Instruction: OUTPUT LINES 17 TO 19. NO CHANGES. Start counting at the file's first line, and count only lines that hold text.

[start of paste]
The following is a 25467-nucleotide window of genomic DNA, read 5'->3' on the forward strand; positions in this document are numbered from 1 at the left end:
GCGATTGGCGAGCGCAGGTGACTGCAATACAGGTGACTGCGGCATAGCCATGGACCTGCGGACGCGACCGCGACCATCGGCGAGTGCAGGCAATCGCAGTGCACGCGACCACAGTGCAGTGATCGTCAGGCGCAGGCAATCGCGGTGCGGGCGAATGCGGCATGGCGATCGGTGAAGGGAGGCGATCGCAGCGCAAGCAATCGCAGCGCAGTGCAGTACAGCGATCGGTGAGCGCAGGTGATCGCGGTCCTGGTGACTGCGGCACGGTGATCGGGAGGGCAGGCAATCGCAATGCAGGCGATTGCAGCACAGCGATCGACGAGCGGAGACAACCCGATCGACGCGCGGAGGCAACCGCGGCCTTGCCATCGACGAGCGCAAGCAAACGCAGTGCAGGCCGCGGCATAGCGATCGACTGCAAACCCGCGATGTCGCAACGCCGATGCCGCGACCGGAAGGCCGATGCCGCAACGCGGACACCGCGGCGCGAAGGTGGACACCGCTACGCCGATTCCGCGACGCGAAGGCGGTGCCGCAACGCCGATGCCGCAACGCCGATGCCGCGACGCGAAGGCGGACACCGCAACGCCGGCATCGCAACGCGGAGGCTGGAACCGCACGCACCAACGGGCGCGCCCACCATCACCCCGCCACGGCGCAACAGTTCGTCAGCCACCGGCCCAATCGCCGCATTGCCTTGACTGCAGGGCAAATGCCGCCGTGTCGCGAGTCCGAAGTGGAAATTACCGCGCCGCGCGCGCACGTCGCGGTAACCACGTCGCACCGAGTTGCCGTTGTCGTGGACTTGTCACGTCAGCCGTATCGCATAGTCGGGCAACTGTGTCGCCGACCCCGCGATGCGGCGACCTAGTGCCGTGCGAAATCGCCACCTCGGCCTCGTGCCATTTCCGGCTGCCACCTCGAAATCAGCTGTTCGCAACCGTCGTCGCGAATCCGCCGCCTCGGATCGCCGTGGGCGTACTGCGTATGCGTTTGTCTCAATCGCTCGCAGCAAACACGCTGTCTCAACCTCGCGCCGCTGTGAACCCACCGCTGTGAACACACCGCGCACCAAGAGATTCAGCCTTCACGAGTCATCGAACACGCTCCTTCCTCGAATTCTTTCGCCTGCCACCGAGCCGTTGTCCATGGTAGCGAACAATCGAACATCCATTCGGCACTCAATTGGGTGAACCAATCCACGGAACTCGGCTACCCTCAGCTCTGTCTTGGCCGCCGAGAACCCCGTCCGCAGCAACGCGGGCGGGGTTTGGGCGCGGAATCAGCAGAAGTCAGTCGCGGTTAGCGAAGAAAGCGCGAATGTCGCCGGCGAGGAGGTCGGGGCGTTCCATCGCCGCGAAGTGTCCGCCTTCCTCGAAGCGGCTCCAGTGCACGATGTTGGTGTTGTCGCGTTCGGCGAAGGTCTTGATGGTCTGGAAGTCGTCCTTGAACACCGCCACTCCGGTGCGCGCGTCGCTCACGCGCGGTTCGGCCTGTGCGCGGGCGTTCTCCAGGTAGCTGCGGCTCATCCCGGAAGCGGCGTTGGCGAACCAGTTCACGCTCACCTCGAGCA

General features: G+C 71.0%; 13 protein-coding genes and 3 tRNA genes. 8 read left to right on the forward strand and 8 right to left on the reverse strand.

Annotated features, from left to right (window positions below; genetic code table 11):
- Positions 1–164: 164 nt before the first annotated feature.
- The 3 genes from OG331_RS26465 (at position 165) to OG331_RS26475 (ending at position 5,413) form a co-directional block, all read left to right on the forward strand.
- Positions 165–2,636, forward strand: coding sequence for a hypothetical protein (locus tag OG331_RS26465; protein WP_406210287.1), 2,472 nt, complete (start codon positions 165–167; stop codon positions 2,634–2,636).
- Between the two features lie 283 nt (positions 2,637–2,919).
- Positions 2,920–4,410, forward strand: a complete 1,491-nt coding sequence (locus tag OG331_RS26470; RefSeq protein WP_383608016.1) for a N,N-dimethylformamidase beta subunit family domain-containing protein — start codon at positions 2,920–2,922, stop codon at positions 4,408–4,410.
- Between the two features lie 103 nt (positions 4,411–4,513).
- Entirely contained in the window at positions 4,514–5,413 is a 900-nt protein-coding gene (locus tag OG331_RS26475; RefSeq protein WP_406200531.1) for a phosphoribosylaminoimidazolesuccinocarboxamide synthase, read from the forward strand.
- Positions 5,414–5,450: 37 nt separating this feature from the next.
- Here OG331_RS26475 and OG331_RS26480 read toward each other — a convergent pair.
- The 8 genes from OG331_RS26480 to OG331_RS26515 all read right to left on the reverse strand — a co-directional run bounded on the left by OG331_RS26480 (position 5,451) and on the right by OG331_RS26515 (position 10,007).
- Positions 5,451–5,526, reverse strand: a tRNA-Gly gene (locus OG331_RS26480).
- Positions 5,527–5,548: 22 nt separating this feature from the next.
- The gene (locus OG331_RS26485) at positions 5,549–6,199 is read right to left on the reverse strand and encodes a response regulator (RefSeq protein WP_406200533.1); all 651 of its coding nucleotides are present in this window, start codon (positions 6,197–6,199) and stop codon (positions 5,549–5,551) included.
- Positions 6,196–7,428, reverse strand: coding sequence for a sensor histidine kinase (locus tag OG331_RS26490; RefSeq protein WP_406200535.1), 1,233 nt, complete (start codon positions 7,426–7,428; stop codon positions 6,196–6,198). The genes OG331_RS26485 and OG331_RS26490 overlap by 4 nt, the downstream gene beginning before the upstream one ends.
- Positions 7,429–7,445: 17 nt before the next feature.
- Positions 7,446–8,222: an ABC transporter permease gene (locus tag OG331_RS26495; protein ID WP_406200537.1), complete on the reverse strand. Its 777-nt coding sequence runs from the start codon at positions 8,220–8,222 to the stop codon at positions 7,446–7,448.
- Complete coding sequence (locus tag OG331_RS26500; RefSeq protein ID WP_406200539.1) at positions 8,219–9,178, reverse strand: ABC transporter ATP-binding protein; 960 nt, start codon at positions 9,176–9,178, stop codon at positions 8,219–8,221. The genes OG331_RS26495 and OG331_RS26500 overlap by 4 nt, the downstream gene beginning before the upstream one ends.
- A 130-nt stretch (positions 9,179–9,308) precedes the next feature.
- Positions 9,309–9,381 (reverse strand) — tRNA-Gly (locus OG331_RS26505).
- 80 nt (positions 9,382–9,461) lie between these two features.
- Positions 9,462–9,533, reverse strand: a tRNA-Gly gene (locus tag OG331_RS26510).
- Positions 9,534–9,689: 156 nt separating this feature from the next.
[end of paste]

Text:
- The gene (locus OG331_RS26485) at positions 5,549–6,199 is read right to left on the reverse strand and encodes a response regulator (RefSeq protein WP_406200533.1); all 651 of its coding nucleotides are present in this window, start codon (positions 6,197–6,199) and stop codon (positions 5,549–5,551) included.
- Positions 6,196–7,428, reverse strand: coding sequence for a sensor histidine kinase (locus tag OG331_RS26490; RefSeq protein WP_406200535.1), 1,233 nt, complete (start codon positions 7,426–7,428; stop codon positions 6,196–6,198). The genes OG331_RS26485 and OG331_RS26490 overlap by 4 nt, the downstream gene beginning before the upstream one ends.
- Positions 7,429–7,445: 17 nt before the next feature.